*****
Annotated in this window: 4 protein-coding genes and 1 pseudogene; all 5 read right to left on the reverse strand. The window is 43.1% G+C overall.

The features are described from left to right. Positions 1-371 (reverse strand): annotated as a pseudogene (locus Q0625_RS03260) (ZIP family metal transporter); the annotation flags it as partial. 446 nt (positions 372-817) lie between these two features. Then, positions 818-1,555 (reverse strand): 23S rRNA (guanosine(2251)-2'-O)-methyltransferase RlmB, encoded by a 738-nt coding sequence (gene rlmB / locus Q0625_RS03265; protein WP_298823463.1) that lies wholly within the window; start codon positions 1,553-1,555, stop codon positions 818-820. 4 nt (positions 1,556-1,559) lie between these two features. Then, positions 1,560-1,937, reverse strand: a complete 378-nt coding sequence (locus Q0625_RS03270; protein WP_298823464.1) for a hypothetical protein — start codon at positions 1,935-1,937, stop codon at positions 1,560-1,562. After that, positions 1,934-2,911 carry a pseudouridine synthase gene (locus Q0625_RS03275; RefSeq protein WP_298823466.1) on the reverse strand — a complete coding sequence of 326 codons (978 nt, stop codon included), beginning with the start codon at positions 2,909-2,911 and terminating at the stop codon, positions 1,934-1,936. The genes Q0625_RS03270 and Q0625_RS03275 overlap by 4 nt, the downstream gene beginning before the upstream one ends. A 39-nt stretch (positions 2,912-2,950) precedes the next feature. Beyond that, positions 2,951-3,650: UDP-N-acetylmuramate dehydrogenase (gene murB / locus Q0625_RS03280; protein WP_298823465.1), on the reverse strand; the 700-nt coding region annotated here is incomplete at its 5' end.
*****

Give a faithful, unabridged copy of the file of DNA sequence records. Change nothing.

Annotated in this window: 4 protein-coding genes and 1 pseudogene; all 5 read right to left on the reverse strand. The window is 43.1% G+C overall.

The features are described from left to right. Positions 1-371 (reverse strand): annotated as a pseudogene (locus Q0625_RS03260) (ZIP family metal transporter); the annotation flags it as partial. 446 nt (positions 372-817) lie between these two features. Then, positions 818-1,555 (reverse strand): 23S rRNA (guanosine(2251)-2'-O)-methyltransferase RlmB, encoded by a 738-nt coding sequence (gene rlmB / locus Q0625_RS03265; protein WP_298823463.1) that lies wholly within the window; start codon positions 1,553-1,555, stop codon positions 818-820. 4 nt (positions 1,556-1,559) lie between these two features. Then, positions 1,560-1,937, reverse strand: a complete 378-nt coding sequence (locus Q0625_RS03270; protein WP_298823464.1) for a hypothetical protein — start codon at positions 1,935-1,937, stop codon at positions 1,560-1,562. After that, positions 1,934-2,911 carry a pseudouridine synthase gene (locus Q0625_RS03275; RefSeq protein WP_298823466.1) on the reverse strand — a complete coding sequence of 326 codons (978 nt, stop codon included), beginning with the start codon at positions 2,909-2,911 and terminating at the stop codon, positions 1,934-1,936. The genes Q0625_RS03270 and Q0625_RS03275 overlap by 4 nt, the downstream gene beginning before the upstream one ends. A 39-nt stretch (positions 2,912-2,950) precedes the next feature. Beyond that, positions 2,951-3,650: UDP-N-acetylmuramate dehydrogenase (gene murB / locus Q0625_RS03280; protein WP_298823465.1), on the reverse strand; the 700-nt coding region annotated here is incomplete at its 5' end.